*Actually, only the icing was chocolate. The cake was yellow.
About 12 or 13 years ago my daughter Theresa used to babysit this sweet, precocious little 10-year-old girl.
Her parents were this young, hip, nice, good-looking professional couple who had a lovely home with an arty interior decor off Venetian Way in Gahanna.
One Friday evening they hired Theresa to babysit for their daughter while they went out for dinner and a movie.
Now, back when my kids used to babysit, before the age of cell phones at birth, I would usually call the house they were babysitting a time or two during the evening just to say hi and check that everything was going okay.
On this particular night when I called the little girl answered. I asked her how everything was going and she replied that the police were there.
She and Theresa had been hearing these strange noises that sounded like they were coming from upstairs. The girl's parents happened to call and Theresa told them about the noises, so just to be sure the parents called the police and asked them to stop by and check, which he police were doing when I called.
I decided to drive over to the house and find out if everything was all right. When I got there the police had finished checking the house and the officer told me that no one was inside the house, but possibly a tree branch was hitting against the roof.
While I was there the girl's mother called again so I talked to her and told her what the police said. The mother seemed concerned, but I told her not to worry, enjoy the evening, I'd stay with the girls until she and her husband got home. The mother then seemed greatly relieved and told me they'd be home after the movie.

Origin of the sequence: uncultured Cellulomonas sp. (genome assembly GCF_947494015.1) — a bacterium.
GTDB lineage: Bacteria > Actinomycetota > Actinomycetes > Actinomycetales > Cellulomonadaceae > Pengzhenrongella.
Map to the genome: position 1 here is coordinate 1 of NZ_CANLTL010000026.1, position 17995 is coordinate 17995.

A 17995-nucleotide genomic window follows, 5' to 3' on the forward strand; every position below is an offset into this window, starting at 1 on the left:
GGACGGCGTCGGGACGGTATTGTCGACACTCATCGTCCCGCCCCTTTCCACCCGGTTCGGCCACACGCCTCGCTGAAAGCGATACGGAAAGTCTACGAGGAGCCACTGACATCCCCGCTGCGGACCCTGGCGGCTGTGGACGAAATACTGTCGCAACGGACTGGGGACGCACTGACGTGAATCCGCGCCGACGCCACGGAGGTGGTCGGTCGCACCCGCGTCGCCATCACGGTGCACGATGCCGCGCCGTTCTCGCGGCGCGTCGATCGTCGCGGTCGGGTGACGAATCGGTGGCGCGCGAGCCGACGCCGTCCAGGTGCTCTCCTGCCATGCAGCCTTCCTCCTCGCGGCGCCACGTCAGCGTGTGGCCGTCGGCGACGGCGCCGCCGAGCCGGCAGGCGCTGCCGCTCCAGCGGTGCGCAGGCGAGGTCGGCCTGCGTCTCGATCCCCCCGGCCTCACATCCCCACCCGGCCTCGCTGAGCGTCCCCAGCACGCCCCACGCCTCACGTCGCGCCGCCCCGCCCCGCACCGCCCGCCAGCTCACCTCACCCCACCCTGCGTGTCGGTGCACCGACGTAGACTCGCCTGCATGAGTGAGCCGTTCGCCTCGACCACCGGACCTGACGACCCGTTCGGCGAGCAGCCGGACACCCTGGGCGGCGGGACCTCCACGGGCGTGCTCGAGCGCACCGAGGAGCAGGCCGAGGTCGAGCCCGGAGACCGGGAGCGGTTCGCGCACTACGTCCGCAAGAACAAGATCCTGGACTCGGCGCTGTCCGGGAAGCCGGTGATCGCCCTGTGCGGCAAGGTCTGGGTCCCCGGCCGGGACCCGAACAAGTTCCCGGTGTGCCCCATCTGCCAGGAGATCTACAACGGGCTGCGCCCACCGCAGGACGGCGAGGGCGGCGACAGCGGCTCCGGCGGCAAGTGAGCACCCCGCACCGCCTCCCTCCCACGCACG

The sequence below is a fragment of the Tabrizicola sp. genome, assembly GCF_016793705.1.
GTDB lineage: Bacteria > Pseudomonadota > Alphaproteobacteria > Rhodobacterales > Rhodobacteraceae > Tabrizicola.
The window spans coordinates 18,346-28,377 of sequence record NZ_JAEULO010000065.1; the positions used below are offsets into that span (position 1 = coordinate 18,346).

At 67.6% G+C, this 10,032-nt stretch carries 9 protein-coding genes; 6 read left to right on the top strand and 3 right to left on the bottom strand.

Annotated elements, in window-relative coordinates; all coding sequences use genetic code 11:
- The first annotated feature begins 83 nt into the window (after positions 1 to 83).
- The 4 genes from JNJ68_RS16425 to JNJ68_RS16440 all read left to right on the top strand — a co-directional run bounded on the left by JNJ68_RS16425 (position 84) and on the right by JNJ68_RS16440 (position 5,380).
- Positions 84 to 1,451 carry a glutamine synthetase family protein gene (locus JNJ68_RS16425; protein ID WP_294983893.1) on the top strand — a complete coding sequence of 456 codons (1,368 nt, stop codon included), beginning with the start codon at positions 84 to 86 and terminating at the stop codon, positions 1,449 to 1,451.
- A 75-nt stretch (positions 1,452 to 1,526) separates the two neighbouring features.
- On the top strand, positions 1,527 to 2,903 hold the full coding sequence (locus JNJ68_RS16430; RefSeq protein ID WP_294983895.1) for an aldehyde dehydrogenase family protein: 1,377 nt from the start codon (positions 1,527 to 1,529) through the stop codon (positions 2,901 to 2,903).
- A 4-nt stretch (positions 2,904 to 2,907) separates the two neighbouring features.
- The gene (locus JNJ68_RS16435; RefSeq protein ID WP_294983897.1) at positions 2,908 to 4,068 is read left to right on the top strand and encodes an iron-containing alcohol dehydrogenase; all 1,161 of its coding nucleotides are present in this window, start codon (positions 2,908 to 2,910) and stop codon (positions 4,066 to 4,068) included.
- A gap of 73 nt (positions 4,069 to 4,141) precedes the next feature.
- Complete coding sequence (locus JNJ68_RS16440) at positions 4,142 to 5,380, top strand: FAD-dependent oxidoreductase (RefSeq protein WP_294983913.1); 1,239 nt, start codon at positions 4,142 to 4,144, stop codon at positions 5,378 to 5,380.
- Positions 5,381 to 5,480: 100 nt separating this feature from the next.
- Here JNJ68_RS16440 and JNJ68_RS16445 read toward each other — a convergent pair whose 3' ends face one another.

So Theresa, the little girl and I played games, watched TV, and generally occupied ourselves for a while.
I don't remember exactly why I meandered out into the kitchen. (I probably just wanted to check it out. They really did have a lovely home. I think I was just sort of making the rounds).
On the kitchen island counter I noticed a bakery box with a cellophane front through which I could see what looked like the remains of a birthday cake.
"Oh, did you just have a birthday?" I called out to the living room to the little girl.
"No," she said, bouncing out into the kitchen. "It's a 'Happy Day Off' cake. We had off from school today so my friends came over this afternoon and my mom bought this cake for my friends and me to celebrate the day off. It's from the Flour Mill Bakery."
What a cool mom, thought I, that she would buy her daughter and friends a 'Happy Day Off' cake from the Flour Mill Bakery!*
*An upscale Gahanna cakery. I don't know if it's still there.
"See?" The litte girl lifted the lid of the box to reveal the remains of a most beautiful dark chocolate-iced yellow cake.
Though the cake was half gone, the area that remained was frosted and decorated with red and chocolate icing roses with green stems with a perfect shelled icing border around the edge.
"Wow, that's a beautiful cake," said I with true admiration for this edible work of art. Upon closer inspection I could see that the icing was thick and substantial.
"You want a piece?" The girl offered.
"Oh, no, no," I said, "I'm just admiring it. Was it yummy?"
"Yeah! You can have a piece."
"Oh, no, thanks. I bet that icing was good."